I heard an interesting story yesterday.
Also recently discovered that the Indian Christian tradition was so well established by AD 325 that the First Ecumenical Council in Nicaea had at least 1 delegate from the Indian Church. … “India” was a more nebulous entity than the modern nation, so it may not have been within the confines of modern India, but “John the Persian, of all Persia and great India” is recorded at Nicea. Other interactions with “India” are described, like Pantaenus in 180.
The Pantaenus is from Eusebius. But who is “John the Persian, of all Persia and great India”?
I quickly found an article by A. Mingana, “The Early Spread of Christianity in India”, Bulletin of the John Rylands Library 10 (1926), 435-514 (online here), which on p.495 reads:
The second bishop of which history makes mention is John, who in the Council of Nicaea of 325 signs himself “ bishop of the Great India and Persia.” If historical this John must have presumably been the bishop of a town in North India, close to the frontiers of Persia proper.
In the signatures to the decrees of the Council of Nicaea, as reproduced by Cyzicenus, the same entry is found : “Joannes Persa, Ecclesiis in tota Persia et Magna India.” In 1908  I treated as a fable the presence in the Council of Nicaea of this John the Persian, and for Persia I substituted Perrhe, on the Upper Euphrates. Against this view may be urged the fact that Eusebius of Caesarea was present at the Council, and that in his De Vita Constantini, he actually makes mention of a bishop of Persia as present in the Council: “Quidam etiam ex Perside episcopus Synodo interfuit.” The presence, therefore, in the Council of Nicaea of a bishop John, from one of the numerous sees of Persia of the beginning of the fourth century, preferably Riwardashir, is not altogether impossible. Michael the Syrian expressly states in his history  that this John the Persian attended the Council of Nicaea. We must admit, however, that in a passage of Michael the Syrian quoted above, the expression “Great India” is used of Ethiopia and Arabia Felix combined. Speaking of the Council of Nicaea, Barsalibi, another well-known West Syrian writer says : “Among the Fathers of the Council Jacob of Nisibin and Ephrem his pupil, Ithalaha of Edessa, Mara of Macedonopolis, and John of Persia, were Syrians.”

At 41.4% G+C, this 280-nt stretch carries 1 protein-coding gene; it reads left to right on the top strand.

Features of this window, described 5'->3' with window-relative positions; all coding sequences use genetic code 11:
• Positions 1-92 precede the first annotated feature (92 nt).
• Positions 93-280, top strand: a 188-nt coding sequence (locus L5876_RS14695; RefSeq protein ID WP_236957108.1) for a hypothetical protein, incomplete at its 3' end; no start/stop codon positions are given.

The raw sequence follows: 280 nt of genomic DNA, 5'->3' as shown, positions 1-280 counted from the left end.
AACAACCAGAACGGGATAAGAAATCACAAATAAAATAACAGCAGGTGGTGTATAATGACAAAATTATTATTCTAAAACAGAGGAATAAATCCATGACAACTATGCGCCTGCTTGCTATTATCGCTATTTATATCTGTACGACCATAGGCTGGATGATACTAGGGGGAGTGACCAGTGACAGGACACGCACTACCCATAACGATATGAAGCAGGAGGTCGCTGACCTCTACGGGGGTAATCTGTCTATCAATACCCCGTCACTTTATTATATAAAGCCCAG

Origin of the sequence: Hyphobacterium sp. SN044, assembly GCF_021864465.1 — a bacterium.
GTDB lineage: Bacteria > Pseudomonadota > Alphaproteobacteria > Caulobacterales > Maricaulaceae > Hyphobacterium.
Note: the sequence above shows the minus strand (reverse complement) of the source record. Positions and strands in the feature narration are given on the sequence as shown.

2. Labbé’s Sacrosancta Concilia, ii. 235. …
3. Pat. Gr. lxxxv, 1342 sq. The author, however, is not very reliable.
This is no doubt the origin of our story.
“Cyzicenus” is Gelasius of Cyzicus, History of the Council of Nicaea ( = CPG 6034). A quick search on the web found volume 2 of Labbé, but this (in column 227) turned out merely to reproduce the text of Gelasius of Cyzicus, book 2, chapter 28 (link here).
Gelasius was given a critical edition for the first time by G. C. Hansen, Anonyme Kirchengeschichte (Gelasius Cyzicenus, CPG 6034), de Gruyter, Berlin-New York, 2002; GCS N. F. 9. This, being a German publication, printed without translation, of an obscure text which the editor chose to suggest is anonymous, is naturally accessible to almost nobody. (I saw a copy offered for sale online for nearly $200!) Luckily a kind correspondent supplied me with the page (p.85). The chapter is 28, rather than the 27 of Labbé. The entry for John duly appears on line 22.
Dr Hansen suggests (p.xi) that the work was composed around 480 AD. This date is no doubt based upon the contents which include discussion of ecclesiastical controversies of a period rather later than Nicaea. He also suggests that the work is a compilation of earlier writers, including the lost Gelasius of Caesarea, Theodoret, Philip of Side, and so forth.
I’ve never looked at the ancient lists of delegates. An article that might address this is E. Honigmann, “The Original Lists of the Members of the Council of Nicaea , the Robber Synod and the Council of Chalcedon”, Byzantion 16 (1942-1943), pp. 20-80, but this also is inaccessible to me, since my JSTOR access via my old university does not include it.